Google Maps API Isn't the Only Directions Game in Town

If you are building an app that includes mapping directions, you may be worried about hitting the Google Maps API limit of 2,500 direction requests within a 24 hour period before having to pay up for a higher quota.

With iOS 7, Apple has now added a directions API that is free, and only has per-device throttling. That means that if your app goes full on Flappy Bird, you won’t need to worry about having to pay up1.

Like the Maps app itself, MKDirections currently only supports walking and driving directions (although keep an eye out for the MKDirectionsTransportType enum in future API diffs).

It’s a fairly simple API to use. First, you create a MKDirectionsRequest object:

1
2
3
4
5
MKDirectionsRequest *request = [MKDirectionsRequest new];
request.transportType = MKDirectionsTransportTypeWalking;
request.source = [MKMapItem mapItemForCurrentLocation]; // start from the users current location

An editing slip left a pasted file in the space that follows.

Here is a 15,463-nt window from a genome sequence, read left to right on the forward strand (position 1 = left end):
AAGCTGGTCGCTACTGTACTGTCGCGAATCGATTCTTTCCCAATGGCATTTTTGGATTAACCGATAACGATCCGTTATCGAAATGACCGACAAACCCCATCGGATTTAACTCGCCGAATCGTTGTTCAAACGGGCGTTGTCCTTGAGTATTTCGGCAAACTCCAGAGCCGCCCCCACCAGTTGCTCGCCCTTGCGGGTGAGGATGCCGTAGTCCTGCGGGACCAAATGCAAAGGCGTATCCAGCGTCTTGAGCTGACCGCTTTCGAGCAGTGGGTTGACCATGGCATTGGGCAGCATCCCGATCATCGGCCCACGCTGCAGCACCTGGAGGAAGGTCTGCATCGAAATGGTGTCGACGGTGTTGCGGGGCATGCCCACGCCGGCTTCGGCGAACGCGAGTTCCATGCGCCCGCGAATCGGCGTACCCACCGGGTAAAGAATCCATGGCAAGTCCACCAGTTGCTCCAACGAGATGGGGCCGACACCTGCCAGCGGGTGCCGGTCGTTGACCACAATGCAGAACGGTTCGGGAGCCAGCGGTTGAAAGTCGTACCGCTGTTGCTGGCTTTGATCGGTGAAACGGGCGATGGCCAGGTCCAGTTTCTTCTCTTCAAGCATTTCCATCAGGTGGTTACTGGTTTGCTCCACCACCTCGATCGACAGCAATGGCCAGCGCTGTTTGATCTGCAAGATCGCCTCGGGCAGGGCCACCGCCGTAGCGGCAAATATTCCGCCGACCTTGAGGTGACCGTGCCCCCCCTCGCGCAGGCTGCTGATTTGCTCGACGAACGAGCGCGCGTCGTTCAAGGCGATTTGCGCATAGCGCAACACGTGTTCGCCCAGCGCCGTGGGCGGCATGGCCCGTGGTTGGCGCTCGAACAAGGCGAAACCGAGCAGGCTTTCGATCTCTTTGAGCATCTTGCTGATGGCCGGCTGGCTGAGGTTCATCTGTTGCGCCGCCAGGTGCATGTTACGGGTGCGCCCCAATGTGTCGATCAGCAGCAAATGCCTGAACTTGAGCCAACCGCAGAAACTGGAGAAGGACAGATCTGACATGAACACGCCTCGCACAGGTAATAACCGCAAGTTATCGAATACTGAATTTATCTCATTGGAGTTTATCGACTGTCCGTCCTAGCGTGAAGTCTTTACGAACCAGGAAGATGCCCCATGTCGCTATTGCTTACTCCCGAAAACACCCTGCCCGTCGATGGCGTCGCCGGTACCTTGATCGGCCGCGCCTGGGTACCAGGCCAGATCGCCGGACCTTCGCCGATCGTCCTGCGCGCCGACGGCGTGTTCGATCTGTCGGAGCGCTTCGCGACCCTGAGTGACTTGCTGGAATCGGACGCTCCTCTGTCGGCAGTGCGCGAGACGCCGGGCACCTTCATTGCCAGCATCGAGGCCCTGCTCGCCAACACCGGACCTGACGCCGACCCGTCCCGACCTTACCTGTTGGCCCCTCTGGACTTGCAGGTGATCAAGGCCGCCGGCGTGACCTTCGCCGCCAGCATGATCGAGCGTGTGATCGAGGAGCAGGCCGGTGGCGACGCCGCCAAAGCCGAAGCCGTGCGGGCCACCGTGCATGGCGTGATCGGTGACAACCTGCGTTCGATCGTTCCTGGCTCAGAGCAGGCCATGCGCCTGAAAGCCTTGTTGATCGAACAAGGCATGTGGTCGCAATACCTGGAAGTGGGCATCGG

request.destination = [MKMapItem initWithPlacemark:selectedPlacemark];
request.departureDate = [NSDate date]; // Departing now

Then create a MKDirections instance (storing in a property if we need to cancel it later):

1
self.directions = [[MKDirections alloc] initWithRequest:request];

You can either request all the routing information between those two points2, or you can request just the estimated time of arrival3.

1
2
3
[self.directions calculateETAWithCompletionHandler:^(MKETAResponse *response, NSError *error) {
    self.walkingTime.text = [formatter stringForTimeInterval:response.expectedTravelTime];
}];

There is nothing in the documentation or App Store Guidelines to suggest that you can’t use these directions with a different mapping technology (like Google Maps or MapBox).


  1. Well, other than the 30% cut Apple takes

  2. Using the calculateDirectionsWithCompletionHandler: method

  3. Uses the TTTTimeIntervalFormatter for creating a human readable string